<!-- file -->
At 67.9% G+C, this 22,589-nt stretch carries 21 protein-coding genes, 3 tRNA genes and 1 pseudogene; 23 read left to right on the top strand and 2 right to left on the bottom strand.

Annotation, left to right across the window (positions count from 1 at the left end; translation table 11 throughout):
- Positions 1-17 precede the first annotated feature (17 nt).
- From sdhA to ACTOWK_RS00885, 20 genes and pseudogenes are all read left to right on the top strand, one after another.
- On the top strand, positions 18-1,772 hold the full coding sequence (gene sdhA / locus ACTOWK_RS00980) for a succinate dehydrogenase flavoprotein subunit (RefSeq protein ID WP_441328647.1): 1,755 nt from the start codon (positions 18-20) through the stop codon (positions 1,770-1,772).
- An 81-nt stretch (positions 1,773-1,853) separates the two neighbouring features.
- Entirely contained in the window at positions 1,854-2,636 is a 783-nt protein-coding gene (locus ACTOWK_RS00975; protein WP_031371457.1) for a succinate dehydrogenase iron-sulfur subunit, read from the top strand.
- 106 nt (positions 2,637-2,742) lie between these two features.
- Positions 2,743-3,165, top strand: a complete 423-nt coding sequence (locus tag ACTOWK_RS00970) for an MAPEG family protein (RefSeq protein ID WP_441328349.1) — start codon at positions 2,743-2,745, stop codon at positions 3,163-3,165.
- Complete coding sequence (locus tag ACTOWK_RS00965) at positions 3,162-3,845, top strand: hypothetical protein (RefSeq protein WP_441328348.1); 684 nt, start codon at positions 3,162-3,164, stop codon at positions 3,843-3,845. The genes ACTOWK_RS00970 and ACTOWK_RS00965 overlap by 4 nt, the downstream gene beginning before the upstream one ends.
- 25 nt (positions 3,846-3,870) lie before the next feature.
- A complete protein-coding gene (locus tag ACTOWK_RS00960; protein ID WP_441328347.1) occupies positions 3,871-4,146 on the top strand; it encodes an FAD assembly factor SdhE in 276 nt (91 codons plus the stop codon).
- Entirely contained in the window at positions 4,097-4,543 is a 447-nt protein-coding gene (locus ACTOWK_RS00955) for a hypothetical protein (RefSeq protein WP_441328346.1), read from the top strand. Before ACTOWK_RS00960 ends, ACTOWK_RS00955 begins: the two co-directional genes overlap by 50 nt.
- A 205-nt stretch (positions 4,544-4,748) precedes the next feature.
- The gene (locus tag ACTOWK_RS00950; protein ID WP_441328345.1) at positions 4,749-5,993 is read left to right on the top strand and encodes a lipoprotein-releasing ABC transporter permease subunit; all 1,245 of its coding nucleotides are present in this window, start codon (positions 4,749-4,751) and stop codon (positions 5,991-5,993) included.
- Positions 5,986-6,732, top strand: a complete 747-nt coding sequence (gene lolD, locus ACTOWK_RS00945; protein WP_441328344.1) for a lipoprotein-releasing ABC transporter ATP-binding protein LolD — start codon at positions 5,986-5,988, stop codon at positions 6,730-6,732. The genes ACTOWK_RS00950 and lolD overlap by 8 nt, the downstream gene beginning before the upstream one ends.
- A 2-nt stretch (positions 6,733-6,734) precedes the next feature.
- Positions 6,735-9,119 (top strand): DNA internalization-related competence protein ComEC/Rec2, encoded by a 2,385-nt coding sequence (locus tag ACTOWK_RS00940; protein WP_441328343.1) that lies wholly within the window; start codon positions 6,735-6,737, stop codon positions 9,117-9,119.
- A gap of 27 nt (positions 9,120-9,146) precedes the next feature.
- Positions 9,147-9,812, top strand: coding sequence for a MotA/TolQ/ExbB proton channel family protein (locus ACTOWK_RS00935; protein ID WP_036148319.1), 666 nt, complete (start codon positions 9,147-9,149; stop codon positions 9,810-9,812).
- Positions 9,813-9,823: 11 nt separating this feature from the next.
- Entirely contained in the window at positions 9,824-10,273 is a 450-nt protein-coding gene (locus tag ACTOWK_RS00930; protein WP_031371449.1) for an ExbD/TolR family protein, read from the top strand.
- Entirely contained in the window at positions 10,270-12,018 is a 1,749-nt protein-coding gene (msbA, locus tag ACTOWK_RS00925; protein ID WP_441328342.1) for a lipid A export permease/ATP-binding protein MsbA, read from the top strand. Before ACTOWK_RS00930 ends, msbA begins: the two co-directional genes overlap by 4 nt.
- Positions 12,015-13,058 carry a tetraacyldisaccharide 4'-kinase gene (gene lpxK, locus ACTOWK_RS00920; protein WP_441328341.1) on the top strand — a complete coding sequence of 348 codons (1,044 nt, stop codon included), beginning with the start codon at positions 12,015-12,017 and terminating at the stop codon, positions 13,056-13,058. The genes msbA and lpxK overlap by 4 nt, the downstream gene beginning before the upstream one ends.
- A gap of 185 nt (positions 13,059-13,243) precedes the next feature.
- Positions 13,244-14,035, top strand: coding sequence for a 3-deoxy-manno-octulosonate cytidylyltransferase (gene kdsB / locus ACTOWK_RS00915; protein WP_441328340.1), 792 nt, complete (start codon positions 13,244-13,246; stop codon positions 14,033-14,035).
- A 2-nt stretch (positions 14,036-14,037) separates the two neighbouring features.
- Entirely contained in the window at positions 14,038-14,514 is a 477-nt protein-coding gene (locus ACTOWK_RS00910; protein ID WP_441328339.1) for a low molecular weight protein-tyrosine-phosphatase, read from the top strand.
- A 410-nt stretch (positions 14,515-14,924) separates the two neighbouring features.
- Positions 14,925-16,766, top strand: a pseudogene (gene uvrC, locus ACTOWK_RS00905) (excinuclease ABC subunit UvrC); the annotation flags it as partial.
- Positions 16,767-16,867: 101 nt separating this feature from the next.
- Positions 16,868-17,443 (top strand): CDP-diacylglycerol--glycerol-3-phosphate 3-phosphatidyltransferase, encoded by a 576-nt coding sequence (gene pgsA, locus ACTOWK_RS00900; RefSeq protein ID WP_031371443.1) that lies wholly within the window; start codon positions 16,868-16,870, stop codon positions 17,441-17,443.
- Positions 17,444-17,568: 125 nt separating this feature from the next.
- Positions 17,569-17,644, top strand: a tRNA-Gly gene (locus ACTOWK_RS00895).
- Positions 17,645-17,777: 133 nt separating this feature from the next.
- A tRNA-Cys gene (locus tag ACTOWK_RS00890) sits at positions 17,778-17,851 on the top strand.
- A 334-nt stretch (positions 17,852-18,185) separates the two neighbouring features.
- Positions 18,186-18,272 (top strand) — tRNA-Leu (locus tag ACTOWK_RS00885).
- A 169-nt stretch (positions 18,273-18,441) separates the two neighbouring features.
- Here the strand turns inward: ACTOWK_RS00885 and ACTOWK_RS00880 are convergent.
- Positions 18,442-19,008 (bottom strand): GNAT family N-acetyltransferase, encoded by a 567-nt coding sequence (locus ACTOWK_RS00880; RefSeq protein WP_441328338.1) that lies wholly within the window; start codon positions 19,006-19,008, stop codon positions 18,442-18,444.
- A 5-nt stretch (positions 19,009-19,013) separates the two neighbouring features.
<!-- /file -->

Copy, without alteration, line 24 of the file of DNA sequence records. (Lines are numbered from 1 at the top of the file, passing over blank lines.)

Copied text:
- Positions 12,015-13,058 carry a tetraacyldisaccharide 4'-kinase gene (gene lpxK, locus ACTOWK_RS00920; protein WP_441328341.1) on the top strand — a complete coding sequence of 348 codons (1,044 nt, stop codon included), beginning with the start codon at positions 12,015-12,017 and terminating at the stop codon, positions 13,056-13,058. The genes msbA and lpxK overlap by 4 nt, the downstream gene beginning before the upstream one ends.